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PostgreSQL Setup on Debian

By Ryan Lambert -- Published December 19, 2014

Warning: This post is outdated. It is here for reference purposes only.

This post will go over how to install, setup and configure a functional PostgreSQL database on a Debian 7 server. I will be doing this on a virtual machine in VirtualBox, but these steps should be valid for any Debian server. If you haven't ever setup a server like this, first read my 3-part series that covers setting up a basic Debian 7 virtual machine. The first step is to install Postgres, which is very easy, then we will move on to configuring the server, creating databases and users, and even making it possible to connect to the server remotely.

I can't go over every possible option in this post, but will do my best to give a pretty decent way to setup a database server. You should evaluate all of my recommendations with your needs and policies in mind.

Installing PostgreSQL

Using apt-get, it is very easy to install PostgreSQL.

sudo apt-get install postgresql

Once it is installed, you can confirm that is installed and running by attempting to start the postgresql service.

sudo service postgresql start

Configure the Server

Now that PostgreSQL is installed the next step is to configure it. While the default settings are pretty good (IMO) you should always browse through the default settings just to make sure everything looks as expected. There are two configuration files you will want to become familiar with: pg_hba.conf and postgresql.conf. My configuration files are at /etc/postgresql/9.1/main/ but your actual path may vary. These files in a default installation have loads of helpful explanations included in the default configuration files and I highly recommend that you read through them.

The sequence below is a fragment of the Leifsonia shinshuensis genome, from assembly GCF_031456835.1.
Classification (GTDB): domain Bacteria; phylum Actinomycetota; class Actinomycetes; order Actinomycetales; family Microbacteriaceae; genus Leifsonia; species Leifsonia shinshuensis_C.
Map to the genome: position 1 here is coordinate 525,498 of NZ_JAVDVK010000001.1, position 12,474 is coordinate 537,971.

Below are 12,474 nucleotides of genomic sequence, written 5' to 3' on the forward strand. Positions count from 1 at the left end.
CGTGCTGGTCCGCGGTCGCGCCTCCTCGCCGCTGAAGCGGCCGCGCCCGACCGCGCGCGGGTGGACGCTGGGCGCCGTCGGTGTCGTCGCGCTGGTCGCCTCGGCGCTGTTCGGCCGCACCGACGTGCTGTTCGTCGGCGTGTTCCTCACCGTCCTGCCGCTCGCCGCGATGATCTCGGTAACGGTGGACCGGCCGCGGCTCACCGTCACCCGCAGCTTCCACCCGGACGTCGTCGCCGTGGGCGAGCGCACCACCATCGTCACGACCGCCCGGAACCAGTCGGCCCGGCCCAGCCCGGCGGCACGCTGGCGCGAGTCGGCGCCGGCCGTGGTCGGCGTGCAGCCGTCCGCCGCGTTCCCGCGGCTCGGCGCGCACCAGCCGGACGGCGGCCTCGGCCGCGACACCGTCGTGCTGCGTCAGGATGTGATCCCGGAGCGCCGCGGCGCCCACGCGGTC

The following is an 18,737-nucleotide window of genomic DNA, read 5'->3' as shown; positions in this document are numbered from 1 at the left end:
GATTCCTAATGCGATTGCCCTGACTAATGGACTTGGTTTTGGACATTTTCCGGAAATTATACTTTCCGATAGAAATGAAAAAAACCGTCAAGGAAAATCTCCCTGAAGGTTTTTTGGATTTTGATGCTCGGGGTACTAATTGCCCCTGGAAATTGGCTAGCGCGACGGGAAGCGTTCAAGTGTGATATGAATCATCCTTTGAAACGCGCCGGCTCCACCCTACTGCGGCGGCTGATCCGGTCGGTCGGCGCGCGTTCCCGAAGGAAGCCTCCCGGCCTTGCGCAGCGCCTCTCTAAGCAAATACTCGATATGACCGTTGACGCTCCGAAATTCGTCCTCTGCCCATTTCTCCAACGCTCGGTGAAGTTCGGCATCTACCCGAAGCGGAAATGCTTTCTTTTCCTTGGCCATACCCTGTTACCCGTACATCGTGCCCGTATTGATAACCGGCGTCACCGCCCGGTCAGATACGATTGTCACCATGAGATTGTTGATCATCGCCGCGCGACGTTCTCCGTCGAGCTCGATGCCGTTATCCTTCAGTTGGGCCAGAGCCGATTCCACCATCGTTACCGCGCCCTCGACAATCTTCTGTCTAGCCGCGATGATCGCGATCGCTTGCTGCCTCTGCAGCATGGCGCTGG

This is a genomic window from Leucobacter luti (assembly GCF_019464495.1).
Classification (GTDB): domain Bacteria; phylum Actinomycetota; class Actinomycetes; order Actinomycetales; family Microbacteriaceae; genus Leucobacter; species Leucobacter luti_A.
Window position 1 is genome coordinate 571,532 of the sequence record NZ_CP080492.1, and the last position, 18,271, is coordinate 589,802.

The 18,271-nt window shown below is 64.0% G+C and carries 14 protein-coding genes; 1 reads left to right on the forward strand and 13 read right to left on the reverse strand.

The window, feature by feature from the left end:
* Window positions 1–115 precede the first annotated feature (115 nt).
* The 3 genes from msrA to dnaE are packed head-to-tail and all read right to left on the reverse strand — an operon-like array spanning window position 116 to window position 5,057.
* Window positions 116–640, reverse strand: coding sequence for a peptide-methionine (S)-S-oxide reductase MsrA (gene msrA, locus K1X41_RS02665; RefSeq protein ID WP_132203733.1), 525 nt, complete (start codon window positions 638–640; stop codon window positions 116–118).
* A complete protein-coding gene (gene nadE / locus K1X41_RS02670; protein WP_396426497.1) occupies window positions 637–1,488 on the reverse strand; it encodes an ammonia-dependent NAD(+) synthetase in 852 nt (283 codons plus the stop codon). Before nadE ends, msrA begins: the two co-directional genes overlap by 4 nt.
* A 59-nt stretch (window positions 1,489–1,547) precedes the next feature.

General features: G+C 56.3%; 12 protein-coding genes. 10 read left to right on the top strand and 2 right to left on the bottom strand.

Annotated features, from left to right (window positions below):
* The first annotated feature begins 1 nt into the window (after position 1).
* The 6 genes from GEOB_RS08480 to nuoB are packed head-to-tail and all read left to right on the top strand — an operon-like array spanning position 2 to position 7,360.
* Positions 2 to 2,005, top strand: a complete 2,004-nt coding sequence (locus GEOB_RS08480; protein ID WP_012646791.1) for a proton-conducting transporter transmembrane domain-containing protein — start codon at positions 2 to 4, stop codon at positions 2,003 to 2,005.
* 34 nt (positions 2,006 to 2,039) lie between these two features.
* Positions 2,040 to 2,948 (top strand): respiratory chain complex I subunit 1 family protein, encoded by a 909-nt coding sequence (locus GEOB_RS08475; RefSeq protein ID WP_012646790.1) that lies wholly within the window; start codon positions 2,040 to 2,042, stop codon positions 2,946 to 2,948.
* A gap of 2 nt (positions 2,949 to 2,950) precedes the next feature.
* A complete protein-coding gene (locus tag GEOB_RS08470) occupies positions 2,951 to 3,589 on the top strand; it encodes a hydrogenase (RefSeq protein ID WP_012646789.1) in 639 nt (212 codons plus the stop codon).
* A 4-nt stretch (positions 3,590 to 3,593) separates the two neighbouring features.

Configure Accepted Connections

The pg_hba.conf file controls access to the database. You determine what connection method (local, host, hostssl, or hostnossl), database(s), user(s), and authentication method are accepted in this file. The short example below is very similar to what I use on most of my virtual machines on my laptop. Take a look, and I'll explain each line next.

local all postgres peer  
local all adminuser peer  
local demo_jira jira_user md5

It would be a rare circumstance that you would want to disable the first line. The comments in the default pg_hba.conf file explain why, so you should check it out there for more details. The second line allows the user "adminuser" in Debian to have access to all databases on the localhost without requiring a password. That means when I SSH into the server (which is authenticated by my public/private key pair) as the Unix user adminuser, I am able to type psql and not have to type a password. The third line will allow a not-yet existing jira_user access to a not-yet created demo_jira database from the localhost using md5 authentication. We will create both the database and database users (roles) after we finish up configuring the server.

With the way this is currently setup, no connections from external networks will be accepted.

Always remember the principle of least privilege!

Remaining Server Configuration